Rivals in the ruling movement led by Mahmoud Abbas, the Palestinian president, had at first presented two candidate lists, then decided that they wanted to merge them into one as a way to counter a challenge from surging Islamist rival Hamas.
Monday’s ruling of the electoral court was needed because the official deadline for registering candidates was 14 December.
After an appeal, the court said it would reopen registration for a further six hours. It was not immediately clear when the six hours would begin.
The justification was that operations were suspended for six hours by the elections commission during the registration process to protest against attacks by armed men on its offices. The attackers were from Fatah.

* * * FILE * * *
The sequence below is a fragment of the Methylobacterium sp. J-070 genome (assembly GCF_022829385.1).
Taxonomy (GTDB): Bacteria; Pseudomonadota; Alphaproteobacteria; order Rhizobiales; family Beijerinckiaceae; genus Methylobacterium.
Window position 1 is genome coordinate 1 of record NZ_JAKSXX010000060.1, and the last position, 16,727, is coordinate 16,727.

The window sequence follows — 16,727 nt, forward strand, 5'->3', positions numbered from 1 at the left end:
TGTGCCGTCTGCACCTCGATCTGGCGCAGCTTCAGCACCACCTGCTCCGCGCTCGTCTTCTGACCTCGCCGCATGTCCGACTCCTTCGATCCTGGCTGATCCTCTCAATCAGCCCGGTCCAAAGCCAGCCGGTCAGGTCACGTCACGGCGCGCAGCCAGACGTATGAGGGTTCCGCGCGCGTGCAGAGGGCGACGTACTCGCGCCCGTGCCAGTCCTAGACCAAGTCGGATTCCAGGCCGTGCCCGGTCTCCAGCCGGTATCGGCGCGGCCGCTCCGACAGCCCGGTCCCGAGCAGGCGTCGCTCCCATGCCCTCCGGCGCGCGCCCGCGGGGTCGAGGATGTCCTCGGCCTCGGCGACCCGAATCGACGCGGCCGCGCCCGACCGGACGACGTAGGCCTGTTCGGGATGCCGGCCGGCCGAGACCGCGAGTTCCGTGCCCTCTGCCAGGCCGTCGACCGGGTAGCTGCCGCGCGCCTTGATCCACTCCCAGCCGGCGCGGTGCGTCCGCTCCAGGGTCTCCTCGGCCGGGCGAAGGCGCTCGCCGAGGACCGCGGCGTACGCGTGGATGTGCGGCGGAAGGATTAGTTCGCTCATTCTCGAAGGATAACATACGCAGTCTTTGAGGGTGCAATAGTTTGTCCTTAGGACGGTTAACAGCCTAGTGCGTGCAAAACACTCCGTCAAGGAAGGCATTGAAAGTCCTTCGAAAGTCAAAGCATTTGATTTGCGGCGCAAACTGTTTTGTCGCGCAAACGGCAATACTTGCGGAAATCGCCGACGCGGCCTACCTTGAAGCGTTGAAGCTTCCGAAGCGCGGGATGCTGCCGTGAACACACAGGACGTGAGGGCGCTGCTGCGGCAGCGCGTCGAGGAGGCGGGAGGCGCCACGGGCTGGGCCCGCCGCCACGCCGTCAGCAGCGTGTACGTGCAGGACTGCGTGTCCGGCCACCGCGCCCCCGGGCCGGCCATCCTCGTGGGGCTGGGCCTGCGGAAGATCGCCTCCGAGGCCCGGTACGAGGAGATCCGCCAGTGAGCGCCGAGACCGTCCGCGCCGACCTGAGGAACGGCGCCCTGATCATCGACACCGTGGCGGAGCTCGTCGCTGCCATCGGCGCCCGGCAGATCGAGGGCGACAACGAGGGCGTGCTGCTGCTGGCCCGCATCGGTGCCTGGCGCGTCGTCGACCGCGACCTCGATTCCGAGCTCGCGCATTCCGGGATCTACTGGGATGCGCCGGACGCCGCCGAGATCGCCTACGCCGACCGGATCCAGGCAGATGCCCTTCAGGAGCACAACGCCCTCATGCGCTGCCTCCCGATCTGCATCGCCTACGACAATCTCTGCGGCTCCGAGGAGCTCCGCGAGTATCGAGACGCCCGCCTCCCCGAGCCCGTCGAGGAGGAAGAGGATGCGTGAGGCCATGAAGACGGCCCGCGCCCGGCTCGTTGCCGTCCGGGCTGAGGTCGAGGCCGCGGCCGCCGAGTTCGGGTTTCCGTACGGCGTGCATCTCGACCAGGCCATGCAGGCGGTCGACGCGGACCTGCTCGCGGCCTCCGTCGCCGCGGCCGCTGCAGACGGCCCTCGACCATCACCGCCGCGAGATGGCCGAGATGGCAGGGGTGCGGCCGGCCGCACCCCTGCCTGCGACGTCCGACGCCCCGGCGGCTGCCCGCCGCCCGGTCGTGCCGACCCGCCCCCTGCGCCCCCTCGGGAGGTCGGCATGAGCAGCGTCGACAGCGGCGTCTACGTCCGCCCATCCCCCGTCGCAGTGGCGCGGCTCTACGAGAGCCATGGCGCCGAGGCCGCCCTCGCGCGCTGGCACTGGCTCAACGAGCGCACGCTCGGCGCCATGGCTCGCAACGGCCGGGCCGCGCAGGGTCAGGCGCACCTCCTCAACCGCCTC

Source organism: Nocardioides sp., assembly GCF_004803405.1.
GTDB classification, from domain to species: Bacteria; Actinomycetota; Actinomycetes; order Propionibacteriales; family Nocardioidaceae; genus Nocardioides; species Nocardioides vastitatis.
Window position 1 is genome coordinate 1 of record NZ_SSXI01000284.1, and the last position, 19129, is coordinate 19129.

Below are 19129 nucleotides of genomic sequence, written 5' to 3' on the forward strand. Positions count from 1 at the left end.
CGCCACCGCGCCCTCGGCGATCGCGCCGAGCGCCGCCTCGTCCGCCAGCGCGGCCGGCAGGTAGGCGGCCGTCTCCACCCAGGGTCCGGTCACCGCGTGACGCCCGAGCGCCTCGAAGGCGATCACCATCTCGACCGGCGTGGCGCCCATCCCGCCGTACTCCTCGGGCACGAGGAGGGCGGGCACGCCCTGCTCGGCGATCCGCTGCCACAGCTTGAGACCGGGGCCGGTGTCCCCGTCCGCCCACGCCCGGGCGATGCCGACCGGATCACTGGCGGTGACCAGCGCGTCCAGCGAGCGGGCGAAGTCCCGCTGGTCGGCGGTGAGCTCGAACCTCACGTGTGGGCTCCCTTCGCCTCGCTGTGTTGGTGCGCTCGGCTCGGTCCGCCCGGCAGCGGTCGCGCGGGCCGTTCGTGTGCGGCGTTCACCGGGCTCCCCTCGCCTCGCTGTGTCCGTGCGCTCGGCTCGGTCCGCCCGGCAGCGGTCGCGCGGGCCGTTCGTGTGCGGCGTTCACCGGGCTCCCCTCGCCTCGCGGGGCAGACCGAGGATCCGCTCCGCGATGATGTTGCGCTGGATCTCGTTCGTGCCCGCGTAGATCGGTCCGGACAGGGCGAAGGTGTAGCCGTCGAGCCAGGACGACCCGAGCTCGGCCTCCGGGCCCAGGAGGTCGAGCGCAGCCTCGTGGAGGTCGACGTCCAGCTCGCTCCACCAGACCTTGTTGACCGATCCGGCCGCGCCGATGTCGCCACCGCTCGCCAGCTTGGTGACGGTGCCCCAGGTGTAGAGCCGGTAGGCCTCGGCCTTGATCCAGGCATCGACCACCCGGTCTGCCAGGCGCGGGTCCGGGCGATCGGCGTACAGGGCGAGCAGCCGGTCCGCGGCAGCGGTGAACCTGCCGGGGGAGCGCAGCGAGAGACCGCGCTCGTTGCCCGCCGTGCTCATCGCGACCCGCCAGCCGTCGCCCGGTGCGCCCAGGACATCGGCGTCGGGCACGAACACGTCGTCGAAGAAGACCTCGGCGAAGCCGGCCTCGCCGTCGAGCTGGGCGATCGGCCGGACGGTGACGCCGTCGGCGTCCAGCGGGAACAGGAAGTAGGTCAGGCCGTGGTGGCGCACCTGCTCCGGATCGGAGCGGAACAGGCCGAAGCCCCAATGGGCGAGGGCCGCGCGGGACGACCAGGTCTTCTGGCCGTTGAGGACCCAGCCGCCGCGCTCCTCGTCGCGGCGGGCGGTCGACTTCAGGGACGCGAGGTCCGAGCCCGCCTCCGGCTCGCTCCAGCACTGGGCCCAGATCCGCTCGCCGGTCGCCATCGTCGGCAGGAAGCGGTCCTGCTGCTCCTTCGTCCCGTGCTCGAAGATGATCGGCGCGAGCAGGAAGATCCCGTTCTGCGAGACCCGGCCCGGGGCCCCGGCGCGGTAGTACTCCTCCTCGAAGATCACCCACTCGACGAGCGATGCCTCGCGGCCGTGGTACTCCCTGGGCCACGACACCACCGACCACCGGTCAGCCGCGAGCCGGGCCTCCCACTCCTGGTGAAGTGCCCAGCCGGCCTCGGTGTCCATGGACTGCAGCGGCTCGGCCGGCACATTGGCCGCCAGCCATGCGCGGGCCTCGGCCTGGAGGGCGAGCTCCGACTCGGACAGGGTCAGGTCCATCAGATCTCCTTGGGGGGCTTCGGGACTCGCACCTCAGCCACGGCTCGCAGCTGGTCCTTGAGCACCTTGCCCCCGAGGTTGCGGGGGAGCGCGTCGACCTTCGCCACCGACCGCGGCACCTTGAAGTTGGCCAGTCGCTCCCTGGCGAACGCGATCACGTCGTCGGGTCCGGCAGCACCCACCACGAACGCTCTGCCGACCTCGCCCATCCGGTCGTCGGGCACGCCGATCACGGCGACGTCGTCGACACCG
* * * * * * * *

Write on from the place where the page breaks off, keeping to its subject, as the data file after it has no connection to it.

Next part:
There are no differences between Fatah’s factions on the political programme of negotiating for a state alongside Israel.
Younger members seeking a bigger share of power are challenging a corruption-tainted old guard.
Hamas, committed to destroying Israel, has been boosted ahead of the election by the division in Fatah – one of the gravest crises in its 40-year history.
Polls show that Fatah might get more than 45% if it united but could fall to 21% if it remained split.
Hamas, running for the first time in the legislative elections, gets about 30% in opinion polls. But it swept local council votes in West Bank cities last week, alarming Fatah as well as Israel.